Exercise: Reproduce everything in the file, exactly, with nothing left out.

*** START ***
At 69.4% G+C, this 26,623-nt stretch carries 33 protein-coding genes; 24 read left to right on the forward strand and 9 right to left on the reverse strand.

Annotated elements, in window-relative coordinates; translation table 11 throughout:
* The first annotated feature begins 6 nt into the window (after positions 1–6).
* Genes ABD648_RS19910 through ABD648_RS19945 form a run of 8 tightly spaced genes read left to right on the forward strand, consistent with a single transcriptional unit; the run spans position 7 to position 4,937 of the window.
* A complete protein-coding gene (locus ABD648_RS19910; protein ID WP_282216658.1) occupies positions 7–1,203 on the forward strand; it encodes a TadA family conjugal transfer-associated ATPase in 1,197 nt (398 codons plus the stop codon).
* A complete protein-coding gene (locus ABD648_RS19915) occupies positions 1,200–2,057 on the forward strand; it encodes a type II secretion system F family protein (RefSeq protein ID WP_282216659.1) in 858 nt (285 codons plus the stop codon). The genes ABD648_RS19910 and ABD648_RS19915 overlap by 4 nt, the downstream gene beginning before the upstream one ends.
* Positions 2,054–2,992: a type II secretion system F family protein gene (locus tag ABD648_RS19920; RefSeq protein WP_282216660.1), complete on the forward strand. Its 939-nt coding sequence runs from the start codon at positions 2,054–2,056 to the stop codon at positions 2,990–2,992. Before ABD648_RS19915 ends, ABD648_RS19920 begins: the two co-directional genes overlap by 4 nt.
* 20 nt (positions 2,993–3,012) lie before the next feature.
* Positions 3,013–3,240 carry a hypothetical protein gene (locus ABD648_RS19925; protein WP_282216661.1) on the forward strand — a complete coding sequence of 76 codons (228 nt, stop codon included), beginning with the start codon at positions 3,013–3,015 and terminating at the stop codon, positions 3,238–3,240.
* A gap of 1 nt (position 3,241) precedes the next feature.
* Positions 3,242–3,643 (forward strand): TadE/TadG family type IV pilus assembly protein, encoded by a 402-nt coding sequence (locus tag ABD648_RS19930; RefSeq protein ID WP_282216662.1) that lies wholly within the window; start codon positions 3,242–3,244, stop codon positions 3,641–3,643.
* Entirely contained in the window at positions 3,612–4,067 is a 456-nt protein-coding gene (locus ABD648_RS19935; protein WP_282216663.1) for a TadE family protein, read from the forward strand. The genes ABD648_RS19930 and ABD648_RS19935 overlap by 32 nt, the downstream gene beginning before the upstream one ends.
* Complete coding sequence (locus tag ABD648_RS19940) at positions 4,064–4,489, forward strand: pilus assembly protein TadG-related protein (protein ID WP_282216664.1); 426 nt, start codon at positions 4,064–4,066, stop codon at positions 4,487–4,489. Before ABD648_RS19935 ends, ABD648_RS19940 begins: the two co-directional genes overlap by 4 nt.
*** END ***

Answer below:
At 69.4% G+C, this 26,623-nt stretch carries 33 protein-coding genes; 24 read left to right on the forward strand and 9 right to left on the reverse strand.

Annotated elements, in window-relative coordinates; translation table 11 throughout:
* The first annotated feature begins 6 nt into the window (after positions 1–6).
* Genes ABD648_RS19910 through ABD648_RS19945 form a run of 8 tightly spaced genes read left to right on the forward strand, consistent with a single transcriptional unit; the run spans position 7 to position 4,937 of the window.
* A complete protein-coding gene (locus ABD648_RS19910; protein ID WP_282216658.1) occupies positions 7–1,203 on the forward strand; it encodes a TadA family conjugal transfer-associated ATPase in 1,197 nt (398 codons plus the stop codon).
* A complete protein-coding gene (locus ABD648_RS19915) occupies positions 1,200–2,057 on the forward strand; it encodes a type II secretion system F family protein (RefSeq protein ID WP_282216659.1) in 858 nt (285 codons plus the stop codon). The genes ABD648_RS19910 and ABD648_RS19915 overlap by 4 nt, the downstream gene beginning before the upstream one ends.
* Positions 2,054–2,992: a type II secretion system F family protein gene (locus tag ABD648_RS19920; RefSeq protein WP_282216660.1), complete on the forward strand. Its 939-nt coding sequence runs from the start codon at positions 2,054–2,056 to the stop codon at positions 2,990–2,992. Before ABD648_RS19915 ends, ABD648_RS19920 begins: the two co-directional genes overlap by 4 nt.
* 20 nt (positions 2,993–3,012) lie before the next feature.
* Positions 3,013–3,240 carry a hypothetical protein gene (locus ABD648_RS19925; protein WP_282216661.1) on the forward strand — a complete coding sequence of 76 codons (228 nt, stop codon included), beginning with the start codon at positions 3,013–3,015 and terminating at the stop codon, positions 3,238–3,240.
* A gap of 1 nt (position 3,241) precedes the next feature.
* Positions 3,242–3,643 (forward strand): TadE/TadG family type IV pilus assembly protein, encoded by a 402-nt coding sequence (locus tag ABD648_RS19930; RefSeq protein ID WP_282216662.1) that lies wholly within the window; start codon positions 3,242–3,244, stop codon positions 3,641–3,643.
* Entirely contained in the window at positions 3,612–4,067 is a 456-nt protein-coding gene (locus ABD648_RS19935; protein WP_282216663.1) for a TadE family protein, read from the forward strand. The genes ABD648_RS19930 and ABD648_RS19935 overlap by 32 nt, the downstream gene beginning before the upstream one ends.
* Complete coding sequence (locus tag ABD648_RS19940) at positions 4,064–4,489, forward strand: pilus assembly protein TadG-related protein (protein ID WP_282216664.1); 426 nt, start codon at positions 4,064–4,066, stop codon at positions 4,487–4,489. Before ABD648_RS19935 ends, ABD648_RS19940 begins: the two co-directional genes overlap by 4 nt.